Which Media Companies Are Winning the Battle for Millennials?
Last week marked the entry of still another new media entity into the Millennials market. What do the numbers tell us about the highly sought-after terrain?
Josh Topolsky’s The Outline, launching in the fall, aims squarely at the market, even if he eschews that precise label [“Newsonomics: Sketching in Josh Topolsky’s new “The Outline“].
First published at Politico Media
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“To me, millennials is an age range between one number and another. It’s not an audience,” Topolsky told me. “Within that realm there are real audiences. There are people that I know. There are people that you know. I don’t think that we’re purely millennial.”
“Let’s say there’s a stretch between 20 and 40 where we’re going to be most relevant in terms of age,” he said. “But what I’ll say is that inside the village of unpacked millennials there are millennials that are like me and unlike me. You can go after all of it. You can cast this big net, which many and most publishers do. To say this is who we need, who we want.”
Thirty-eight years old himself, Topolsky has notched editor roles at Bloomberg Media, Verge and Engadget; he will lead The Outline as both editor-in-chief and CEO.
Given the convergence of Millennials coming-of-heavy-spending-age, and smartphone omniuse and social sharing of news among this demographic, marketers love Millennials. By their very youth, they make themselves more open to new brand identification than their elders. Older groups’ brand loyalties are more entrenched, and, in certain spending sectors, they find themselves less acquisitive than career-building, family-forming, identity-still-reaffirming Millennials.
Advertisers want to reach them, so grabbing Millennials has become a top priority for almost all news publishers.
That Millennials population, in all its glorious diversity, is huge. At 82 million, it’s six million greater in number than the last big population bulge, the self-analyzingest generation, the Baby Boomers.
Think Millennials and news, and you think Vice Media, Buzzfeed, Mic, Ozy, Vox Media, Fusion and Vocativ. These are the companies, in just a few years, which have laid claim to the new turf. At the same time, almost every legacy news company is setting strategy with its use of Facebook particularly, and social and messaging media more generally, to hunt Millennials as well.
Let’s look at how they are doing.
By gross audience measure, traditional news brands can claim lots of these readers and viewers.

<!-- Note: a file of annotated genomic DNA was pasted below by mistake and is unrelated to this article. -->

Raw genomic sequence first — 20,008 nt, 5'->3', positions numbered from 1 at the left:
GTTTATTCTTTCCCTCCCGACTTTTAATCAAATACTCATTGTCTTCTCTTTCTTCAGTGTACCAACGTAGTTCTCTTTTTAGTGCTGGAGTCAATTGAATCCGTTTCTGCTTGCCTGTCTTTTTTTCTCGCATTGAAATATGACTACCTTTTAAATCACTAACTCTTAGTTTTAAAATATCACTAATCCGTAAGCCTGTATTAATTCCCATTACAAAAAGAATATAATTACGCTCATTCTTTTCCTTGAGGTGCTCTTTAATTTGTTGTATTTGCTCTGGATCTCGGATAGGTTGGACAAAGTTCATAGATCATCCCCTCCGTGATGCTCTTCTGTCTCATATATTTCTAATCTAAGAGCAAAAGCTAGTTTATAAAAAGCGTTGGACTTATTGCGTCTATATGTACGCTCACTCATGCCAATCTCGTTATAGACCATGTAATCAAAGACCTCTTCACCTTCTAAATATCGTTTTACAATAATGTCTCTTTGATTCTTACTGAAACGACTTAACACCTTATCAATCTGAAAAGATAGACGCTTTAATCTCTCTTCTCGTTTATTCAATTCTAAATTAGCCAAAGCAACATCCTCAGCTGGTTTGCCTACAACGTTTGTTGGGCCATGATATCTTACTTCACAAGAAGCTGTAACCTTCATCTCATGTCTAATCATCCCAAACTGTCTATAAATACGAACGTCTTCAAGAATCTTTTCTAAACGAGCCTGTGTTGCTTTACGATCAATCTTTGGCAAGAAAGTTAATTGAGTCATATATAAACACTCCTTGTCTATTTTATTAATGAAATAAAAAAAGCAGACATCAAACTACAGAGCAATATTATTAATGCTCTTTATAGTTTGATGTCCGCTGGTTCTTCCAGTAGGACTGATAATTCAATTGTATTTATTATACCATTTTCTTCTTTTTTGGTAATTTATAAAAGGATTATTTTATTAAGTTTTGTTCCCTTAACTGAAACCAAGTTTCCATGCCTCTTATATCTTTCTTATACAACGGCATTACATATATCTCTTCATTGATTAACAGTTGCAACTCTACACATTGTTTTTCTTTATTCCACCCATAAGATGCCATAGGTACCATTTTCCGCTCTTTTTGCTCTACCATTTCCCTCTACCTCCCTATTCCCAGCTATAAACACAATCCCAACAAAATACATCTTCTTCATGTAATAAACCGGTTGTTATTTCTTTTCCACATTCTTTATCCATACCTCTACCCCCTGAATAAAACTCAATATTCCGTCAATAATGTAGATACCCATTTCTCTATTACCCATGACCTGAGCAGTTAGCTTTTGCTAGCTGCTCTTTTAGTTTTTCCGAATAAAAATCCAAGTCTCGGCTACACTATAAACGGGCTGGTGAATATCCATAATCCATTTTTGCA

CNN reaches the highest percentage of the Millennials cohort, a full 70%, as we can see in Comscore’s June, 2016 U.S. Multi-Platform study.
The Yahoo-ABC Network, combined for now, reaches a little less than two-thirds of it, at 63%, with Buzzfeed, the major start-up in the top 10, placing third at 60%.
USA Today, NBC News, Mail Online, Huffington Post, CBS, the New York Times and The Weather Company all place in the top 10.
Overall, Comscore says that almost 75 million of the 82 million Millennials used the Internet; it would be fascinating to understand what the other seven million are doing in any given month, but that’s another study.
Of those 75 million, 95% hit a news or information site at least monthly. (Same question as above about the remaining 3.75 million who use the Internet but don’t access news in 30 days.)
It shouldn’t be surprising that big brands can show big Millennials numbers. More interesting is how well they do relative to each other.
Check out the last column in the Comscore chart, “Composition Index UV”. Overall, Millennials can be counted as above-average (average receiving a “100” score) consumers of news and information, with a 110 score. That’s a point worth remembering the next time a Baby Boomer blabs on about the young people these days.
Of the top 25 news sites, only one pulls in a sub-100 score: Fox News, at 98. Fox News has the oldest cable TV news audience (68) and faces new issues [“Despite Murdoch claim, data shows Fox News Channel’s brand perception is way down”] revealed in YouGov’s recent BrandIndex study, on which I reported Friday. Fox, notably, struggles the most among legacy media companies to reach the audience of the future online.
Who does the best with Millennials, “over-indexing”? Appropriately enough, it’s Vice.com and Mic. Vice (found at the bottom of the chart because Comscore classifies it as an entertainment, rather than news, site) earns a 223 score.
With that ranking, it leads the pack. That score means that the percentage of Vice.com’s audience that’s Millennial is more than twice as large as it is for the total internet.